The Gallaghers and company began year six on Showtime’s hit dramedy, Shameless, Sunday night and not much has changed from where things left of in the Season Five finale, except for the increasingly gentrified neighborhood. In fact, Sunday’s premiere seemed to take place mere days later.
I guess this shouldn’t be a surprise. Season Five failed to resolve some of its bigger storylines, like Debbie’s pregnancy , Carl’s juvenile incarceration, and the arrest of Mickey directly following the breakup of him and Ian. It would have been cheap for the season to skip over these details and simply introduce us to a several-month pregnant/post abortion Debbie or a freed Carl as these are the biggest moments of the young stars’ character arcs to date. So, we begin the season with Debbie meeting the news that she is in fact pregnant with giddy excitement but quickly being floored by the news that the man (err boy? yeah, definitely boy) she “loves”and the father of her baby has been sent to live in sunny-Florida and will not be returning to the south side of Chicago any time soon. We also get to witness the release of a significantly matured, albeit far from reformed, Carl from juvie.
As for Mickey & Ian’s relationship, things are not looking good especially now that Mickey has been sentenced to 15 years in prison, which is disappointing for two reasons. 1) Noel Fisher’s run as Mickey has been fantastic and a stint in prison will undoubtedly limit his screen time; and 2) locking Mickey up seems like the showrunners decided to take the easy way out of dealing with the emotional fallout of Ian leaving him. Fisher’s ability to portray Mickey as unfailingly macho, while simultaneously one of the more emotionally vulnerable characters on the show – and on television – has been captivating to watch. His singular moment on Sunday’s episode begging Ian to wait for him was the most emotionally compelling moment of the episode. I hate to think that this is what his character will be subjected to for the foreseeable future – and maybe even the remainder of the series. I understand the decision: as Carl and Debbie grow older and demand more screentime, other characters will obviously have to see theirs dwindle. It’s just too bad that Fisher was the first choice.
Speaking of Ian, the audience finds his character still struggling to accept the realities that come with being bipolar in general. Cameron Monaghan continues to exhibit the emotional depth necessary to make you truly feel the pain and confusion of Ian as he comes to grips with what being bipolar means. Any hope that Ian would renege on his decision to end things with Mickey dissipated quickly, with Mickey asking that Ian lie if he has to in order to promise he will wait the 15 years.
Frank is going through some kind of mid-end-of-life crisis and through it has found a level of self-responsibility and restraint (he is only having 1 drink per day!!) that he has never come even close to in the past, even though he does manage to get himself banned from a cemetery for jerking off on the grave of his deceased-beloved, Bianca. Although Frank is clearly grieving and has a fresh look on life, it would be naive to expect him to keep it up for very long.
In more un-healthy relationship news, Lip is becoming increasingly infatuated with his professor Helene Runyon, pushing him to the point of assaulting her son outside of her home. I’ve gotta say, out of all the prospective new relationships this season has, I’m most excited for the inevitable friendship between Lip and Helene’s son, who must love that his mother is having an affair with someone his age. But, the mutual respect is there from the start, with Helene telling Lip her son “says you hit hard.” And Lip admitting that her son “hits hard” too. However unhealthy the relationship, it became clear in this episode that Helene reciprocates Lip’s feeling for her to turn a blind eye to his stalking episode and exhibiting slight jealousy over the girl she found in his bed. At least Lip still is excelling in college, providing the best chance the Gallagher’s have at making out of the ghetto – or being able to stay in the hood after all the coffee shops and smoothie places are done popping up.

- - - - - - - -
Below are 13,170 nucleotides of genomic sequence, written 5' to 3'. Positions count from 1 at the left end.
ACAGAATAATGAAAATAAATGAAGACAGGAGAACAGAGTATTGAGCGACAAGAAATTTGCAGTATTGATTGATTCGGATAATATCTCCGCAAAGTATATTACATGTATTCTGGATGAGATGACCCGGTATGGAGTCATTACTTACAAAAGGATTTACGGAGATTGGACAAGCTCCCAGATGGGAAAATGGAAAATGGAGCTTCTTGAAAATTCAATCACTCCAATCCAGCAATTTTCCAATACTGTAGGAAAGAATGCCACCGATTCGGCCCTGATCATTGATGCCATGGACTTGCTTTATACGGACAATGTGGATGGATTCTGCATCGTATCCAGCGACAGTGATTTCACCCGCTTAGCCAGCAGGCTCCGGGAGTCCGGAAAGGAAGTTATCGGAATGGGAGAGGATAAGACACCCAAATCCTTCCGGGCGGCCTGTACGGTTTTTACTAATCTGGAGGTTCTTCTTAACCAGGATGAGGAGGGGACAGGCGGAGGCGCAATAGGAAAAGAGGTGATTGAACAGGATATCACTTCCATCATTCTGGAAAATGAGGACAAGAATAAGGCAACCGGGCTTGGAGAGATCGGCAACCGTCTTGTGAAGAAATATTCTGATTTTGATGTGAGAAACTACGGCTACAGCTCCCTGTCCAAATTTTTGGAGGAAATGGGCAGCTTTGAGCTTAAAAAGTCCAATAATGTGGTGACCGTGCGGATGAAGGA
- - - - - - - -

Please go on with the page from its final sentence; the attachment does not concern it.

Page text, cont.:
Thankfully, it wasn’t all bad news for relationships in the premiere. Veronica and Kevin seem to be going strong after the hiccup (if you can call Kev sleeping with 10+ co-eds and V going on a date that) their relationship went through, even if the two barely shared the screen on Sunday with Kv being more preoccupied playing the neighborhood peacemaker.
And that leaves Fiona and the only action apparently left out between Season Five’s finale and Six’s premier: Gus, her fiance, is out of the picture, as we find Fiona waking up in bed next to Sean. It really is a pity that a character with the sophistication and emotional depth that Fiona has, plus the superb performance of Emmy Rossum, must be so fucking reliant on a man for her character to move forward. Don’t get me wrong, I love Shameless and enjoyed the premiere but why can’t Fiona just do her thing for a while? Although, Sean is objectively the “best” guy she has chosen thus far and her stock is also rising, as she just got promoted to Assistant Manager of Patsy’s Pies. I just hope Fiona isn’t written into another ping pong board of relationships, bouncing from man-to-man (she had 3 different love interests in Season Five alone, granted not all were new).
The Gallagher’s keep plugging along, somehow impervious to all the external forces wreaking havoc in their lives. We’ll see if this Season is finally the time when things start to change for their merry clan.
By: Matt Atwell
Photo Taken From: http://tvline.com/2015/10/22/shameless-season-6-trailer-frank-cemetery-video-poster/